At my very first international conference in the US, I was the only invited lecturer who was a woman, and in other conferences I've been in a very small minority. It used to feel quite strange, so I'm pretty sensitive to getting to know some of the younger women and trying to be supportive of them. At the moment I've got two women in my research group and one of six PhD students is a woman. It's still a minority, but it is a mix. I am seeing more women now at conferences. I'd love to see more – it will be wonderful when it's 50-50, or even 30-70.

When I entered the mathematics profession, all the women wanted to pretend that they were just like everybody else. Except they weren't. It's only been in the last five to 10 years that we've had meetings of women participants at the national gathering of the Australian Mathematical Society. I don't know what that indicates. There's enough of us to do it? That we still need to do it because it's not completely normal to be a woman in that discipline?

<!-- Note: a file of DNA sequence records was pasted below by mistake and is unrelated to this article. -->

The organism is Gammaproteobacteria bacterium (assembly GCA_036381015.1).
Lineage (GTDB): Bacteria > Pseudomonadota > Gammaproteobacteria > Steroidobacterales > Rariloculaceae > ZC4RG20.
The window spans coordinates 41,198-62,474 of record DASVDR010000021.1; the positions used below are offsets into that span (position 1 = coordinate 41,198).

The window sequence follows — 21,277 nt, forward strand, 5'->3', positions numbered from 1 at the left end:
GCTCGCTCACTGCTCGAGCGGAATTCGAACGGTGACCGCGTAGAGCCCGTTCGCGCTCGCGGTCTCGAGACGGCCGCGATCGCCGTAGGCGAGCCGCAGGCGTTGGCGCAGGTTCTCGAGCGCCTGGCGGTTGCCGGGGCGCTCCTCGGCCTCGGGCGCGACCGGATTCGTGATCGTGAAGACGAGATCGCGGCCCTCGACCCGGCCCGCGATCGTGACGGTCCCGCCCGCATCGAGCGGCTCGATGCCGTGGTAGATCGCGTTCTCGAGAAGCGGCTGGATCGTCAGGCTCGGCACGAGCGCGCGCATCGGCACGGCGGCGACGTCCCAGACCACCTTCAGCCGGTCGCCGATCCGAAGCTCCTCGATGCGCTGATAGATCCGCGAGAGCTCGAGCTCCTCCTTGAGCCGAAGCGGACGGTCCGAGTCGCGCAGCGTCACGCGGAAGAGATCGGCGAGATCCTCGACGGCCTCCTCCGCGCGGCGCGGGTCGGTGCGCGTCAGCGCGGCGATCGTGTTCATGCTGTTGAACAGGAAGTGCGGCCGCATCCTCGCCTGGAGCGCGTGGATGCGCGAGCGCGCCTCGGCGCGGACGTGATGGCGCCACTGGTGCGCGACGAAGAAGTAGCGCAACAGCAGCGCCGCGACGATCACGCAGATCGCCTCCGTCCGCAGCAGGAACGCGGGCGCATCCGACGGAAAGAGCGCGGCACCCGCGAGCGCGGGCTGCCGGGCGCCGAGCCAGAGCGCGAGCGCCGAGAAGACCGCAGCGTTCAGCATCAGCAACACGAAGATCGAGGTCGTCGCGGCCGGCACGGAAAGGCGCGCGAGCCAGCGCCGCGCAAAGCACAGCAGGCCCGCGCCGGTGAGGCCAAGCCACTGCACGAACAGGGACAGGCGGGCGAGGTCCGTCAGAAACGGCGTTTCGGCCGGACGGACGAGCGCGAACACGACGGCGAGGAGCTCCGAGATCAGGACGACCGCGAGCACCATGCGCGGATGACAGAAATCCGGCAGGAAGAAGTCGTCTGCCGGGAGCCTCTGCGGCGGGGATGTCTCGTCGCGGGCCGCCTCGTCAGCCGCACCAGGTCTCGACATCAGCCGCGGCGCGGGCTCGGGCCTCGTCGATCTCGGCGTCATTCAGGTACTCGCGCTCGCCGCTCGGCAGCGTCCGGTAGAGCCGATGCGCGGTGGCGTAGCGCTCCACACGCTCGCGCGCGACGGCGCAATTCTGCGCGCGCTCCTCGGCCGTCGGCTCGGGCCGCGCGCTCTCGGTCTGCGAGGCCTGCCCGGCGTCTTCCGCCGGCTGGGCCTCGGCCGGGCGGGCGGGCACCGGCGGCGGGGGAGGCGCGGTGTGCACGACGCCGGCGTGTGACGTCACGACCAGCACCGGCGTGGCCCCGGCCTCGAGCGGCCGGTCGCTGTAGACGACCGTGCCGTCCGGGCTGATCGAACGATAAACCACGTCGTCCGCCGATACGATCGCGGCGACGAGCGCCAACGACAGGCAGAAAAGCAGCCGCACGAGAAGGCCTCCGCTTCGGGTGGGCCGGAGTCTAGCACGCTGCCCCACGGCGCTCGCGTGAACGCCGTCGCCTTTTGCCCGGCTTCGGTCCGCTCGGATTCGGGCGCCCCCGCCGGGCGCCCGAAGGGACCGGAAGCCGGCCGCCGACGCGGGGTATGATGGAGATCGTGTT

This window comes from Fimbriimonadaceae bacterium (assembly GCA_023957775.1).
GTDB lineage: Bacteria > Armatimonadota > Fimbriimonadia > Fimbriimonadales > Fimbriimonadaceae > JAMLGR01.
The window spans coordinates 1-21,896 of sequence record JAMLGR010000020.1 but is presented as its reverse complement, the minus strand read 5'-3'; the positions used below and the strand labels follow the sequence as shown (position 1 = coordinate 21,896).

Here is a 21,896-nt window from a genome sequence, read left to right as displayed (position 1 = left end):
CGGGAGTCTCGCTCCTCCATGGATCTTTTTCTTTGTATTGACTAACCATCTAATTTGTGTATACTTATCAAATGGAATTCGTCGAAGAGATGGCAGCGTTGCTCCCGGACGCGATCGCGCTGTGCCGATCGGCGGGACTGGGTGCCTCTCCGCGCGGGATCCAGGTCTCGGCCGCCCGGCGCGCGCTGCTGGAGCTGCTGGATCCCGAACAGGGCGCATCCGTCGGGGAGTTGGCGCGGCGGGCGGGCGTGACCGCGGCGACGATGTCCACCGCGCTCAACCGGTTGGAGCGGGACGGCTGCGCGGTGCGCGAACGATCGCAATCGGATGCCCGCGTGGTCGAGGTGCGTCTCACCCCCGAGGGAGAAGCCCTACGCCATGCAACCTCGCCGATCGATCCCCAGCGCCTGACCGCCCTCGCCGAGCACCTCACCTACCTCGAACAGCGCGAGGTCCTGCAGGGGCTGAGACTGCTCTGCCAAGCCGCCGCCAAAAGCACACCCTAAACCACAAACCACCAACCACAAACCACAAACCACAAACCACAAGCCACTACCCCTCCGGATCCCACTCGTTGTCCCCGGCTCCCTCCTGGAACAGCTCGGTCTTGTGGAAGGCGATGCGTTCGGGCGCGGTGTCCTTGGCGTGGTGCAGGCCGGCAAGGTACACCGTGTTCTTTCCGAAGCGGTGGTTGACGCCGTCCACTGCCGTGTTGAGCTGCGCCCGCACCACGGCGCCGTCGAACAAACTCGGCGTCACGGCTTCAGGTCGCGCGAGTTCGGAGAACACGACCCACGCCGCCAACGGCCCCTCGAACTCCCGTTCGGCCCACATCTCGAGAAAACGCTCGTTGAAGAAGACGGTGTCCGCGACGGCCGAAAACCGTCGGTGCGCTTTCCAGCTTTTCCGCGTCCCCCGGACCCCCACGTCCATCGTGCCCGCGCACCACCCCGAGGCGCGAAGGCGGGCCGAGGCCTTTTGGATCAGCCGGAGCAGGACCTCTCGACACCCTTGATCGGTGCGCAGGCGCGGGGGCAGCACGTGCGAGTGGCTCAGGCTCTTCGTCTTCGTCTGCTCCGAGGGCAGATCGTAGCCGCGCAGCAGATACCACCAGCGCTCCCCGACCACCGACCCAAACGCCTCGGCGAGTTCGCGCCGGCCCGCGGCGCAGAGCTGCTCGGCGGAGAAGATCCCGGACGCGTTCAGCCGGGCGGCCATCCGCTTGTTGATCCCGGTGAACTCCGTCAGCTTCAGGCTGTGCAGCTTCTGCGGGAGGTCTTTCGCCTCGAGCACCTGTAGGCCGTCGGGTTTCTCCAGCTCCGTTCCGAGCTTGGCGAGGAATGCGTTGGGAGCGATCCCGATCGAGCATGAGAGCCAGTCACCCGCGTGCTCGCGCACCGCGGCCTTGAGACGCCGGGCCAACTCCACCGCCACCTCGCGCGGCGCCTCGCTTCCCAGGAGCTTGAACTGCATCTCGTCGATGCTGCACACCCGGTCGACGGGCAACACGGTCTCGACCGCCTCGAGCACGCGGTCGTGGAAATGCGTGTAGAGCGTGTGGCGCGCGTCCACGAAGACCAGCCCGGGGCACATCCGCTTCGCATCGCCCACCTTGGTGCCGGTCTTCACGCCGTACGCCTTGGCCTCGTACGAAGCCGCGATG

It was really important to me to have a family – I've got two grown-up boys. But I felt to be taken seriously as a mathematician, I shouldn't be taking a lot of time off. I think it's easier these days. It would have been easier for me if I'd had a little more time. I don't know how people do this running around and changing locations. I've been incredibly lucky. I thought [my husband] John and I were coming to Western Australia for two years, and we ended up staying – I became a professor here at the age of 35.

As a woman in academia you have all kinds of roles: being a role model, being involved in helping shape the institution you work for. Somehow you feel like women have to be superwomen and I think a lot of women overachieve in senior roles. Which is good for the profession. Maybe not so good for the women!